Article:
Men and loneliness

Something few women realise is the sense of loneliness that many men carry with them. The sad part is that even men themselves are not fully aware of their isolation, at least until they are affected by a crisis and realise there is no-one they can really talk to about it.

This is because they may have no friends they feel comfortable in opening up to about personal matters – after all, men are brought up to compete with other men. Even with their wife or girlfriend they may have avoided disclosing fears and anxieties, preferring to present an image of ‘everything’s fine – I can handle it.’

In western Europe and North America we live in a society that encourages girls to express their feelings and, as they grow up, they seek emotional support from other women. Men get the message that ‘boys don’t cry’, that they need to be independent and self-reliant.

At the risk of gender stereotyping, there may also be an inherent aloneness or feeling of separation in the male condition. This aloneness is an archetypal masculine quality, by which I mean an ancient pattern within the human psyche that has traditionally been more associated with men than women.

In earlier cultures boys and men experienced rites of passage, initiations and sustained contact with older men in the community. This helped them feel connected. We have lost most of these traditions.

While there are clearly many benefits for men in developing self-reliance and independence, there is also a price to pay. An obvious cost is that, not having the same support network that many women enjoy, men find it harder to adapt emotionally to crises such as bereavement or divorce. They are also three times more likely to kill themselves than women.

As a therapist, many of the men I see both as individuals and in couples seem very alone in their struggles. They may be carrying some very challenging emotions, such as sadness and grief, but find it hard to acknowledge these feelings or to know what to ‘do’ with them once they have recognized them.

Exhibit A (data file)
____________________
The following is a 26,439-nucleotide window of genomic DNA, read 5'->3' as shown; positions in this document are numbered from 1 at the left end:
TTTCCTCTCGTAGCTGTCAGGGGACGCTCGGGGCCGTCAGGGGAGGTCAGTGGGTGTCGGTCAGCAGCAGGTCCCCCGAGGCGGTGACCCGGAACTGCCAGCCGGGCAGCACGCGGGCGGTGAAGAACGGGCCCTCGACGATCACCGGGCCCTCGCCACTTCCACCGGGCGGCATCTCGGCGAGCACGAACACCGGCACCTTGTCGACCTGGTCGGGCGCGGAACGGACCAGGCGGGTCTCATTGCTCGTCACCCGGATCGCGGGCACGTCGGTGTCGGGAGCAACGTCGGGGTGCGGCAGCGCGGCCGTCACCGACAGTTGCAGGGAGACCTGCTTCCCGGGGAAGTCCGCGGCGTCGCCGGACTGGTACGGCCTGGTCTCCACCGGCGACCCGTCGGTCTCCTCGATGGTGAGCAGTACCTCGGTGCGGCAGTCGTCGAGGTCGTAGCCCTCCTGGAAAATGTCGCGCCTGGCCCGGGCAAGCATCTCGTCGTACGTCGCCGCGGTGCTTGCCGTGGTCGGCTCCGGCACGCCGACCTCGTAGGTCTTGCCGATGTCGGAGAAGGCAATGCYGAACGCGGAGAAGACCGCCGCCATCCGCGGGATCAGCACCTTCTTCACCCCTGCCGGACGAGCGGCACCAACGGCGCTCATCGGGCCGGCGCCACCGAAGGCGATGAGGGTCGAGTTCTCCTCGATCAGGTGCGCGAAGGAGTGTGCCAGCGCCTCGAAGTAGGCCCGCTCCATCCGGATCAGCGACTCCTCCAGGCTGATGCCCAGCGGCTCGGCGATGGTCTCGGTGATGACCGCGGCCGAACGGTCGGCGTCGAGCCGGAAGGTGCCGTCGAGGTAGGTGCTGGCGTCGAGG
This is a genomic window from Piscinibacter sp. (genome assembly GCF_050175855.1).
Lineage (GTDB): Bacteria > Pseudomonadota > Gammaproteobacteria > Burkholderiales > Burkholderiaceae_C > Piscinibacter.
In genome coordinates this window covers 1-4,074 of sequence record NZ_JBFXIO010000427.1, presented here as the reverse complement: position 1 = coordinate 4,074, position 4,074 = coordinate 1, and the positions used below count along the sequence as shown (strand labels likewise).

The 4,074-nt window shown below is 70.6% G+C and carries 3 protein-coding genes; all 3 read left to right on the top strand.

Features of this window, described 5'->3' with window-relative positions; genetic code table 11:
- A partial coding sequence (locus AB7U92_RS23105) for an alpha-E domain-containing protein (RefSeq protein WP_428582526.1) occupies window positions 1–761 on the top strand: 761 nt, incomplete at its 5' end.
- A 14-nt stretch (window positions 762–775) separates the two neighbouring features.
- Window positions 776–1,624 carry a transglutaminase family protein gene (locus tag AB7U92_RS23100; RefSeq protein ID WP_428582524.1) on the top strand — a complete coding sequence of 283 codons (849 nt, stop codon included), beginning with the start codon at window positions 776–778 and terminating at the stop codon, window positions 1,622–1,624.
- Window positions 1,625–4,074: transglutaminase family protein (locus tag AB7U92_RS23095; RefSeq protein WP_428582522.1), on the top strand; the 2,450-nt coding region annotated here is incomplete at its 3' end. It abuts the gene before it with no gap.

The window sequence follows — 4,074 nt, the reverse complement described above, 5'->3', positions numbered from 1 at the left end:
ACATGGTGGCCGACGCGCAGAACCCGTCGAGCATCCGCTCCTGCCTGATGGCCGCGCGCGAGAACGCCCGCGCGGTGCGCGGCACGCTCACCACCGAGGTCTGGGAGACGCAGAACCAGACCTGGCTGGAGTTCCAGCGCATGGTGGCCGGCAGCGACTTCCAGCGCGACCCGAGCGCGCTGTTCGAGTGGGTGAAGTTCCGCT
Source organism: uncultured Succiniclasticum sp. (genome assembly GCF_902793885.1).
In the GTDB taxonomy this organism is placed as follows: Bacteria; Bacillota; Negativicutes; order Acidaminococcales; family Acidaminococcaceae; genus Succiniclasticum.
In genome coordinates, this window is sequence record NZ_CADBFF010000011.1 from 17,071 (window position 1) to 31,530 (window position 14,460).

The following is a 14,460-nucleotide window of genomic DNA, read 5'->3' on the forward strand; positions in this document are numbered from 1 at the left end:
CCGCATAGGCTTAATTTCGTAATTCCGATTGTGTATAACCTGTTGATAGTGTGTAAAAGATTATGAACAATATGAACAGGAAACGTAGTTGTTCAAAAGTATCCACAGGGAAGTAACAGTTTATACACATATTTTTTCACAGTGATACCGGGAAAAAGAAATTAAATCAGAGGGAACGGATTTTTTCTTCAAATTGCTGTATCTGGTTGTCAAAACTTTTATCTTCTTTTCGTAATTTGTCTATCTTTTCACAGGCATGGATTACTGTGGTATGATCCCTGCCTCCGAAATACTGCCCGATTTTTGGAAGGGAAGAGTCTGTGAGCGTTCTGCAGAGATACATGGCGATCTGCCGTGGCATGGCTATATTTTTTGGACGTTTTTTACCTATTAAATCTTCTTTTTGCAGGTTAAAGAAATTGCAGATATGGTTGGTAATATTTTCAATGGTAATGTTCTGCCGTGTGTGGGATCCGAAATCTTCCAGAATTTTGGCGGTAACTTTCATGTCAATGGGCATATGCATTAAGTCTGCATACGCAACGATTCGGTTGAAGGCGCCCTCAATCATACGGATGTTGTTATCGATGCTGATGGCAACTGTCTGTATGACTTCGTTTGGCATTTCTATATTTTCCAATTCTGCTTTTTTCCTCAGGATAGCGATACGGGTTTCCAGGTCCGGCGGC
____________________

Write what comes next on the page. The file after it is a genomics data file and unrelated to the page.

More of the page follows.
Author James Hollis in Under Saturn’s Shadow writes about the shame that many men have been made to feel when opening up emotionally: ‘Every man will recall times when, as a boy, as a youth, or even last week, he dared to reveal himself and was shamed and isolated. He learns to stuff that shame, to mask it in male bravado.’

The first step that men need to take is to acknowledge their loneliness and isolation and to experience the pain of their deeper wounds. This may be faciliatated with a therapist or it may be with their partner or a mentor.

There is something powerful and potentially healing in acknowledging one’s feelings, whatever they are, and in this way a man can begin to come into relationship with his deeper self. By becoming less alienated from himself a man becomes less lonely, although he may still feel a sense of aloneness at an existential level.

From this exploration other questions will flow: how am I living my life? Is my work genuinely fulfilling? Am I being open and authentic with myself and others? It is in struggling with these themes that a man can feel more connected and more in tune with his deeper desires.